The holding device constructed as described above is operated to pick up the electronic component 80 from a well known component supply device, and place the component 80 on a printed-wiring board. The charge-coupled device 84 is disposed between the position in which the holding device picks up the electronic component 80, and the position in which the electronic component 80 is placed on the printed-wiring board, so that the position of the electronic component 80 at which it is held by the holding device is detected by the charge-coupled device 84. The electronic component 80 is placed on the printed-wiring board only after any error in the hold-position of the component 80 has been corrected in the manner as described later.

When the holding device picks up the electronic component 80 from the supply device, the suction tube 78 is positioned right above the electronic component 80 to be mounted on the printed-wiring board, and then the linear slide 12 is lowered to bring the suction tube 78 into abutment with the upper surface of the electronic component 80. Although the linear slide 12 is slightly lowered after the suction tube 78 abuts on the component 80, the electronic component 80 and suction tube 78 are protected against damage, since the suction tube 78 can be moved in its upward direction relative to the sleeve 20, due to compression of the compression coil spring 46. In this condition, the suction tube 78 is brought into communication with the vacuum source, so as to suck the electronic component 80.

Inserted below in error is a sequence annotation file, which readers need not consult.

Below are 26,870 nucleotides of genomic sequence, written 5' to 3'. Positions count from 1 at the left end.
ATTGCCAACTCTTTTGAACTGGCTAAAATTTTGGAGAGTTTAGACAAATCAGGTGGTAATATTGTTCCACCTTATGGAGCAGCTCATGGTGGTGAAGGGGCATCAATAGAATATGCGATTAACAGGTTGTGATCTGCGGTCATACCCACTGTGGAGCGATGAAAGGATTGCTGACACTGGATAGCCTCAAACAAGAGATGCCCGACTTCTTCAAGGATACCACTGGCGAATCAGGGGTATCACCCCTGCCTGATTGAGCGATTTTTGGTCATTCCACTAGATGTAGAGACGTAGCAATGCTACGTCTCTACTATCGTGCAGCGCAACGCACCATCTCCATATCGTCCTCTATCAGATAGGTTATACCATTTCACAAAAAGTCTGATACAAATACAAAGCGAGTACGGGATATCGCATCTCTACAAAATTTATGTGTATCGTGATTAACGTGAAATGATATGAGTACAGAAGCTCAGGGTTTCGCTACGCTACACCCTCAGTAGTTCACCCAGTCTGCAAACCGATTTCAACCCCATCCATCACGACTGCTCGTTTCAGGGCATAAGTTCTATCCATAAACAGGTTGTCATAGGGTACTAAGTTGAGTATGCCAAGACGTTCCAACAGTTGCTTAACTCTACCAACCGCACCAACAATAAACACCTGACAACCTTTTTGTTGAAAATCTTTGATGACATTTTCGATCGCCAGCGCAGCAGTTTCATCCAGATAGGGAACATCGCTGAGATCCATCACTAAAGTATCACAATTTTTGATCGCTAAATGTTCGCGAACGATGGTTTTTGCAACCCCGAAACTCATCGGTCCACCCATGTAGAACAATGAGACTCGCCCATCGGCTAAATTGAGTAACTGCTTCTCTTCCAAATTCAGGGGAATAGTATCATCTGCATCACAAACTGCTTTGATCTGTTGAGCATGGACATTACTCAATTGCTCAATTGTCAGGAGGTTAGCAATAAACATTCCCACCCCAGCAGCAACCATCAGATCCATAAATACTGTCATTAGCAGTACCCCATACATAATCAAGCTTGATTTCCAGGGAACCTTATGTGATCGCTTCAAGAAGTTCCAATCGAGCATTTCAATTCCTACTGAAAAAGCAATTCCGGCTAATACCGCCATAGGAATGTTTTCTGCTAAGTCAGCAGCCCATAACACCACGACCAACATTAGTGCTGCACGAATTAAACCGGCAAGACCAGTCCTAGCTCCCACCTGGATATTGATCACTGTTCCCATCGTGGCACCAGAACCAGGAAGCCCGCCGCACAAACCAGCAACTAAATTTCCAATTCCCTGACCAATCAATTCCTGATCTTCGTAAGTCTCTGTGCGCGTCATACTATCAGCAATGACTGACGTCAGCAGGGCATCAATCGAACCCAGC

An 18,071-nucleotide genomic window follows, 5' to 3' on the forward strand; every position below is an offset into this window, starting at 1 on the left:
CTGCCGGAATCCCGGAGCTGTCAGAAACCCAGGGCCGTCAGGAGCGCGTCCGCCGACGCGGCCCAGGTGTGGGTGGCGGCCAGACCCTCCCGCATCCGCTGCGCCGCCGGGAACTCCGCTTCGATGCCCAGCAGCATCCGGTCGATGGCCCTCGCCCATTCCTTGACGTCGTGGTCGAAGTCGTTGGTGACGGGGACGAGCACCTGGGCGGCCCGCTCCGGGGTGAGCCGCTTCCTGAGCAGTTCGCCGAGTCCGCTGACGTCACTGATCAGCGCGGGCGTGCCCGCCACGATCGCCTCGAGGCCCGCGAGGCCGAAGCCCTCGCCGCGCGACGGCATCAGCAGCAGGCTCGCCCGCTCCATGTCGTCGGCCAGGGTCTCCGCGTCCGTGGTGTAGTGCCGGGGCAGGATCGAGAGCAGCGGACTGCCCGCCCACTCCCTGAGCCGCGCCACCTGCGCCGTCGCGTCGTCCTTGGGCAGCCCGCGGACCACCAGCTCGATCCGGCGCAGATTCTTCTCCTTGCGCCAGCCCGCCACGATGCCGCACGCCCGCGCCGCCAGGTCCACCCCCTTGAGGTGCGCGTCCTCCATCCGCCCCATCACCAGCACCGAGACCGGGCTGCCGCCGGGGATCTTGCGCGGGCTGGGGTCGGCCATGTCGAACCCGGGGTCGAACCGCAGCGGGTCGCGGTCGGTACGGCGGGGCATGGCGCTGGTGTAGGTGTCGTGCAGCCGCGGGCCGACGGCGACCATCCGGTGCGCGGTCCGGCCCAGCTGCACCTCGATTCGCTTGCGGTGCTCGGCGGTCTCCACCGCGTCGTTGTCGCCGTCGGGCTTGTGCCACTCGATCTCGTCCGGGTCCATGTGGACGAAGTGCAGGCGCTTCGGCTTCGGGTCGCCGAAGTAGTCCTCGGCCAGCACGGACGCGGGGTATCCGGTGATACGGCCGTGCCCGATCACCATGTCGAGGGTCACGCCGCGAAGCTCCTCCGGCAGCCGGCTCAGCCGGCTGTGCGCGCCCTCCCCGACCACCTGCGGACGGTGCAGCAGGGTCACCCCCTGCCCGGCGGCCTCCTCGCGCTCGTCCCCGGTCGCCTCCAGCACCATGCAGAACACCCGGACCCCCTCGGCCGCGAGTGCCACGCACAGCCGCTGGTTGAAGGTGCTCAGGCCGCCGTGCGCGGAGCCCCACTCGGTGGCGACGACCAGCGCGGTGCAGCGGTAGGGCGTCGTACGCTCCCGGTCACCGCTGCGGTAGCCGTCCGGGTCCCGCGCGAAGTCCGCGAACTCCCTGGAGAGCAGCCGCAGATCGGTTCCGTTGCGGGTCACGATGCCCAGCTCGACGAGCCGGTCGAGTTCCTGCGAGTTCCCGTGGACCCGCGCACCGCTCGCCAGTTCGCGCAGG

Subsequently, the linear slide 12 is lifted up, and the X-Y table 10 is moved in the horizontal plane to bring the suction tube 78 into a position just above the charge-coupled device 84. Then, the ring lamp 90 generates light, of which only the ultraviolet light is transmitted through the first filter 92 to irradiate the light-emitting plate 66. As a result, the light-emitting layers 72, 82 of the light-emitting plate 66 absorb the ultraviolet light and project visible light toward the electronic component 80, so that the visible light passes through the lens 86 to thereby produce a projection image of the electronic component 80 on a solid charge-coupled element of the charge-coupled device 84. In this case, the ultraviolet light emitted by the ring lamp 90 also irradiates the electronic component 80 and the surrounding parts of the holding device, and some rays of the light reflected by the component 80 and parts of the holding device are directed toward the charge-coupled device 84. Nonetheless, since the second filter 94 is provided for absorbing the ultraviolet light, the charge-coupled device 84 can produce a clear projection image of the electronic component 80 by the visible light emitted by the light-emitting plate 66, without being affected by the ultraviolet light of the ring lamp 90 reflected by the electronic component 80 and the surrounding components of the device. Thereafter, the charge-coupled device 84 converts the projection image into binary coded signals, which are applied to a suitable control device. The control device compares the received binary coded signals with reference position signals representing the nominal position of the electronic component 80, which reference position signals are stored in a memory of the control device, in order to calculate an angular or rotational error Δθ of the electronic component 80 from the nominal position about its center (i.e., about the center line of the suction pipe 78), and errors ΔX and ΔY by which the center of the component 80 deviates from the nominal position in the X and Y directions, respectively.